Observations and modeling studies show that climate change and deforestation affect the ecosystems such that the carbon and hydrological cycles in Amazonia are changing to carbon neutrality and affect precipitation downwind. In Africa, the tropical forests are so far maintaining their carbon sink.

It is urgent to better understand the interaction between these major ecosystems, the atmosphere, and climate, which calls for more observation sites, providing long-term data on water, carbon, and other biogeochemical cycles. This is essential in finding a sustainable balance between forest preservation and reforestation versus a potential increase in food production and biofuels, which are critical in maintaining ecosystem services and global climate stability. Reducing global warming and deforestation is vital for tropical forests.

Atmospheric composition in the European Arctic and 30 years of the Zeppelin Observatory, Ny-Ålesund

Platt, S. M.; Hov, Ø.; Berg, T.; Breivik, K.; Eckhardt, S.; Eleftheriadis, K.; Evangeliou, N.; Fiebig, M.; Fisher, R.; Hansen, G.; Hansson, H.-C.; Heintzenberg, J.; Hermansen, O.; Heslin-Rees, D.; Holmén, K.; Hudson, S.; Kallenborn, R.; Krejci, R.: Krognes, T.; Larssen, S.; Lowry, D.; Lund Myhre, C.; Lunder, C.; Nisbet, E.; Nizzetto, P. B.; Park, K.-T.; Pedersen, C. A.; Aspmo Pfaffhuber, K.; Röckmann, T.; Schmidbauer, N.; Solberg, S.; Stohl, A.; Ström, J.; Svendby, T.; Tunved, P.; Tørnkvist, K.; van der Veen, C.; Vratolis, S.; Yoon, Y. J.; Yttri, K. E.; Zieger, P.; Aas, W.; Tørseth, K.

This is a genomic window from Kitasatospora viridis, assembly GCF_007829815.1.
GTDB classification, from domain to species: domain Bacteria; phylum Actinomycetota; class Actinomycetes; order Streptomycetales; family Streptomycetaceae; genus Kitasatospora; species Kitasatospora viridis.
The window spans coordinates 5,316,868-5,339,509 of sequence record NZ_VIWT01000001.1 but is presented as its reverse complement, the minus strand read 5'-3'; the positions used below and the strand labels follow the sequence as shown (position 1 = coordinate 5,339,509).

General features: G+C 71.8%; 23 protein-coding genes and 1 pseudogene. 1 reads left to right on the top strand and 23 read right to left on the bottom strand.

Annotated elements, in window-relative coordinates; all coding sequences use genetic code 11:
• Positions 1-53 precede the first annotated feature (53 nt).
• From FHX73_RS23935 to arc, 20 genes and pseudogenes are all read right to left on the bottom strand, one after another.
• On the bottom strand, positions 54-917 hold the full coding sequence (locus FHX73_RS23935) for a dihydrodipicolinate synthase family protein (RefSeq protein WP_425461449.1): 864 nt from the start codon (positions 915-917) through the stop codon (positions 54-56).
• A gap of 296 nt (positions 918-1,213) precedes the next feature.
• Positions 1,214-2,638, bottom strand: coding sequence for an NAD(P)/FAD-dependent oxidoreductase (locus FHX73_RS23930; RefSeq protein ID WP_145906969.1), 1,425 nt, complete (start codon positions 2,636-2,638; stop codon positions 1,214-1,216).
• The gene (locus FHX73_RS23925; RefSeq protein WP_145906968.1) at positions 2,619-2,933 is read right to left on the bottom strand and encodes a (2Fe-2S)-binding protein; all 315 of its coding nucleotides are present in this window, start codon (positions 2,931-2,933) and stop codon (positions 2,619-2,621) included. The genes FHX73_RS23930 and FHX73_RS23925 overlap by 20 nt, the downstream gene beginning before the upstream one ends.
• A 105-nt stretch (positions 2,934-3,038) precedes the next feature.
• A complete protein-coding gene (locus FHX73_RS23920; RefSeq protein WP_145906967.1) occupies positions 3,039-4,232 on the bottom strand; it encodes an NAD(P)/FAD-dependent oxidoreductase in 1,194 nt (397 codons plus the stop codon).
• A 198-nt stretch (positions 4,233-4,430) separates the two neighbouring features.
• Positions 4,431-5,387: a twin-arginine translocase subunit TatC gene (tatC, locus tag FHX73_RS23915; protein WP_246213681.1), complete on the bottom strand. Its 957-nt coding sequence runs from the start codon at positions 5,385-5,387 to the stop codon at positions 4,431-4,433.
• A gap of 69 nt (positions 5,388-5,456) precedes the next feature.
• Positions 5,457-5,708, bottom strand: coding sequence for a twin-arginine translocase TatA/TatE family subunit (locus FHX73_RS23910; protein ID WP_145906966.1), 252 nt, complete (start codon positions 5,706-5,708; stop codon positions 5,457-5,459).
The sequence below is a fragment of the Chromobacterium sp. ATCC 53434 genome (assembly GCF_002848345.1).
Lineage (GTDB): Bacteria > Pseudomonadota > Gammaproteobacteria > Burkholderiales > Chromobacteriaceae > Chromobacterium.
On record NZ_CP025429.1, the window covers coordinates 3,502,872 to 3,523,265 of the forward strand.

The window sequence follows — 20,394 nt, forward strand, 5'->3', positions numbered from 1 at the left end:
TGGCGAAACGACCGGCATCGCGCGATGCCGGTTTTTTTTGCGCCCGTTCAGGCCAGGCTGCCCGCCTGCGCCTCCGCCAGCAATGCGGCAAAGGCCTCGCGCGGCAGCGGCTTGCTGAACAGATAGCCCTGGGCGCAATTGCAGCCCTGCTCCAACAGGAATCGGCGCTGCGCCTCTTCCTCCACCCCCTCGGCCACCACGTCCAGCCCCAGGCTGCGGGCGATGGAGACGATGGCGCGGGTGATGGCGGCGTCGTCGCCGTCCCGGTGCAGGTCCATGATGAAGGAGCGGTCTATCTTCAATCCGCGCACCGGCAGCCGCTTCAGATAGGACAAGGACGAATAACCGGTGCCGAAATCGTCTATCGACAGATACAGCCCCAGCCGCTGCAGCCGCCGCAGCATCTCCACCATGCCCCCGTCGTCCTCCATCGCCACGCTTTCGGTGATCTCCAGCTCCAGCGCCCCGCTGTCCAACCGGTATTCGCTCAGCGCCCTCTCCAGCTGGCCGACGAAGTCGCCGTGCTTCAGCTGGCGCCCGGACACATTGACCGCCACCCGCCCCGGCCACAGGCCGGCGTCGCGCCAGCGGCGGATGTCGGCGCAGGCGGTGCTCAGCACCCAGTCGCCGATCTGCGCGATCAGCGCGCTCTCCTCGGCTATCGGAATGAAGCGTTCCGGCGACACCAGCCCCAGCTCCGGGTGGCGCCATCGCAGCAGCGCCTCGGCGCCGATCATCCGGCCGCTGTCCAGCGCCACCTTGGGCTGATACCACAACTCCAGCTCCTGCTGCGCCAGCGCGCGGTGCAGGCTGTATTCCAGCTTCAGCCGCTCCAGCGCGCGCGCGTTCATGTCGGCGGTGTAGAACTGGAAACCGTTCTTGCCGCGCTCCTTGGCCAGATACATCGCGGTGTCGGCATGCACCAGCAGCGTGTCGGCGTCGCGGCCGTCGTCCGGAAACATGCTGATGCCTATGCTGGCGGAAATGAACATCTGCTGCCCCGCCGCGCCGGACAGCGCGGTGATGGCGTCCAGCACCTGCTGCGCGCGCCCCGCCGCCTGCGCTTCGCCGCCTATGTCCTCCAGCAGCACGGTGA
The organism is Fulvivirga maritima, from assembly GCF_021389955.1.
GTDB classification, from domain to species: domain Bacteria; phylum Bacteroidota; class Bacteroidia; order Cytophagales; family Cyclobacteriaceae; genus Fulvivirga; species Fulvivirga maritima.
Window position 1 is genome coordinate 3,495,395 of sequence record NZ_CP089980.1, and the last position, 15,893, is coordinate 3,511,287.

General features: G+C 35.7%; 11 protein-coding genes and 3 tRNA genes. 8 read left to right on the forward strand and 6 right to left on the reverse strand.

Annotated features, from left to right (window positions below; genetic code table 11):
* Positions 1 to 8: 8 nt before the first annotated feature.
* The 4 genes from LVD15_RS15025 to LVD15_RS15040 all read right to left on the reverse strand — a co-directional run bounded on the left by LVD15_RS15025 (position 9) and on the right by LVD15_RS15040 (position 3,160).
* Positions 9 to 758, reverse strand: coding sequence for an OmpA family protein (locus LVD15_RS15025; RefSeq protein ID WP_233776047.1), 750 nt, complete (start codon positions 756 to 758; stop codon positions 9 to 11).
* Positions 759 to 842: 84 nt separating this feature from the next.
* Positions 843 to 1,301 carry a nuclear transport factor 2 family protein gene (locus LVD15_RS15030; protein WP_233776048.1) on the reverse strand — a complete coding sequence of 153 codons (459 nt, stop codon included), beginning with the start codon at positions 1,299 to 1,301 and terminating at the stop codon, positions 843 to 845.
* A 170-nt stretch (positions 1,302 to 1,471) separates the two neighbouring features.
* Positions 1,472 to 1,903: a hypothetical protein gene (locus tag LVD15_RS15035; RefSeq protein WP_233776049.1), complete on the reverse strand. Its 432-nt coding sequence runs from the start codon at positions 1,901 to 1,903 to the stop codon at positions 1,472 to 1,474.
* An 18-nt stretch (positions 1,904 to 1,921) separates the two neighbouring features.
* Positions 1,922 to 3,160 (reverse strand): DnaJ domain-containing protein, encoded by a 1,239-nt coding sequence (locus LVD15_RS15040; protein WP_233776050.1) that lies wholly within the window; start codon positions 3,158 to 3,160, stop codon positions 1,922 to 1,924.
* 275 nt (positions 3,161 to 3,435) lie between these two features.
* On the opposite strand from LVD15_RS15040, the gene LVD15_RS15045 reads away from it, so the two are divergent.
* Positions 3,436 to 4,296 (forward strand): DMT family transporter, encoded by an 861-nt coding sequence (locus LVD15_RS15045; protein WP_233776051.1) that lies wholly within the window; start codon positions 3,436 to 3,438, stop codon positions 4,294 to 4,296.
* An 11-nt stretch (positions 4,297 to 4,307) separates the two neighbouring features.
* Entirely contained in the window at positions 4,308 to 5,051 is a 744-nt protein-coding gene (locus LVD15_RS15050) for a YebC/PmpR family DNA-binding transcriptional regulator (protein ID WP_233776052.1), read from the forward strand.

2022 | Atmos. Chem. Phys. | 22 (3321-3369)

The Zeppelin Observatory (78.90∘ N, 11.88∘ E) is located on Zeppelin Mountain at 472 m a.s.l. on Spitsbergen, the largest island of the Svalbard archipelago. Established in 1989, the observatory is part of Ny-Ålesund Research Station and an important atmospheric measurement site, one of only a few in the high Arctic, and a part of several European and global monitoring programmes and research infrastructures, notably the European Monitoring and Evaluation Programme (EMEP); the Arctic Monitoring and Assessment Programme (AMAP); the Global Atmosphere Watch (GAW); the Aerosol, Clouds and Trace Gases Research Infrastructure (ACTRIS); the Advanced Global Atmospheric Gases Experiment (AGAGE) network; and the Integrated Carbon Observation System (ICOS). The observatory is jointly operated by the Norwegian Polar Institute (NPI), Stockholm University, and the Norwegian Institute for Air Research (NILU). Here we detail the establishment of the Zeppelin Observatory including historical measurements of atmospheric composition in the European Arctic leading to its construction. We present a history of the measurements at the observatory and review the current state of the European Arctic atmosphere, including results from trends in greenhouse gases, chlorofluorocarbons (CFCs) and hydrochlorofluorocarbons (HCFCs), other traces gases, persistent organic pollutants (POPs) and heavy metals, aerosols and Arctic haze, and atmospheric transport phenomena, and provide an outline of future research directions.